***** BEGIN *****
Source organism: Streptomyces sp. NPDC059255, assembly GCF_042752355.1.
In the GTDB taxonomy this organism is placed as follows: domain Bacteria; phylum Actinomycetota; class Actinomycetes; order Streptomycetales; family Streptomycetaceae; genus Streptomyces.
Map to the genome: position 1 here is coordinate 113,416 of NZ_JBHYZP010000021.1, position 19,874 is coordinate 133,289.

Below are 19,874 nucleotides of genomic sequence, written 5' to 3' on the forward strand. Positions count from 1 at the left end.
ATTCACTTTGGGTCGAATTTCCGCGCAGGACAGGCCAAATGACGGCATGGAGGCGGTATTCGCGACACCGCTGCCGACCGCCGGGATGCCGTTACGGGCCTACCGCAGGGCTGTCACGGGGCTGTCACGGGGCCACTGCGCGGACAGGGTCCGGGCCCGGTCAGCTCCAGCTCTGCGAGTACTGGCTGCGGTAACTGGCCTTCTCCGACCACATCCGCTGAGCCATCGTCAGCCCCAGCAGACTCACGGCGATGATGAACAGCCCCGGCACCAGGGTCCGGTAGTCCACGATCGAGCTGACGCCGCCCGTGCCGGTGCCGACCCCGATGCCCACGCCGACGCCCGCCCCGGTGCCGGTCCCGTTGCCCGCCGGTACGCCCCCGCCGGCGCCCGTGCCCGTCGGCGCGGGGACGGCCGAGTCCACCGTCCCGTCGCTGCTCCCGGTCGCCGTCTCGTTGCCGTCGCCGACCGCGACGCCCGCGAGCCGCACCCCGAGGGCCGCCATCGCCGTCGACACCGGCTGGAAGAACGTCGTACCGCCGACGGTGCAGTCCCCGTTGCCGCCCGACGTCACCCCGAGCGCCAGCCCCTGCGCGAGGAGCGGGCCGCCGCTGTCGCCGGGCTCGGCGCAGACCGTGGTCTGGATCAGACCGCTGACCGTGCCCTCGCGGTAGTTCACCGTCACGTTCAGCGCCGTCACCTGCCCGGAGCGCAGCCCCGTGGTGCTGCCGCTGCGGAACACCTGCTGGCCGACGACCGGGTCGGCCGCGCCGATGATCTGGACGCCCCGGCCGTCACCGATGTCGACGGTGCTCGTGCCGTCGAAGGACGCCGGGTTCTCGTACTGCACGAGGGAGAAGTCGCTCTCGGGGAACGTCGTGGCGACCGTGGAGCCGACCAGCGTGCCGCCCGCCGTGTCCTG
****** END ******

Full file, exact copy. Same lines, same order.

Source organism: Streptomyces sp. NPDC059255, assembly GCF_042752355.1.
In the GTDB taxonomy this organism is placed as follows: domain Bacteria; phylum Actinomycetota; class Actinomycetes; order Streptomycetales; family Streptomycetaceae; genus Streptomyces.
Map to the genome: position 1 here is coordinate 113,416 of NZ_JBHYZP010000021.1, position 19,874 is coordinate 133,289.

Below are 19,874 nucleotides of genomic sequence, written 5' to 3' on the forward strand. Positions count from 1 at the left end.
ATTCACTTTGGGTCGAATTTCCGCGCAGGACAGGCCAAATGACGGCATGGAGGCGGTATTCGCGACACCGCTGCCGACCGCCGGGATGCCGTTACGGGCCTACCGCAGGGCTGTCACGGGGCTGTCACGGGGCCACTGCGCGGACAGGGTCCGGGCCCGGTCAGCTCCAGCTCTGCGAGTACTGGCTGCGGTAACTGGCCTTCTCCGACCACATCCGCTGAGCCATCGTCAGCCCCAGCAGACTCACGGCGATGATGAACAGCCCCGGCACCAGGGTCCGGTAGTCCACGATCGAGCTGACGCCGCCCGTGCCGGTGCCGACCCCGATGCCCACGCCGACGCCCGCCCCGGTGCCGGTCCCGTTGCCCGCCGGTACGCCCCCGCCGGCGCCCGTGCCCGTCGGCGCGGGGACGGCCGAGTCCACCGTCCCGTCGCTGCTCCCGGTCGCCGTCTCGTTGCCGTCGCCGACCGCGACGCCCGCGAGCCGCACCCCGAGGGCCGCCATCGCCGTCGACACCGGCTGGAAGAACGTCGTACCGCCGACGGTGCAGTCCCCGTTGCCGCCCGACGTCACCCCGAGCGCCAGCCCCTGCGCGAGGAGCGGGCCGCCGCTGTCGCCGGGCTCGGCGCAGACCGTGGTCTGGATCAGACCGCTGACCGTGCCCTCGCGGTAGTTCACCGTCACGTTCAGCGCCGTCACCTGCCCGGAGCGCAGCCCCGTGGTGCTGCCGCTGCGGAACACCTGCTGGCCGACGACCGGGTCGGCCGCGCCGATGATCTGGACGCCCCGGCCGTCACCGATGTCGACGGTGCTCGTGCCGTCGAAGGACGCCGGGTTCTCGTACTGCACGAGGGAGAAGTCGCTCTCGGGGAACGTCGTGGCGACCGTGGAGCCGACCAGCGTGCCGCCCGCCGTGTCCTG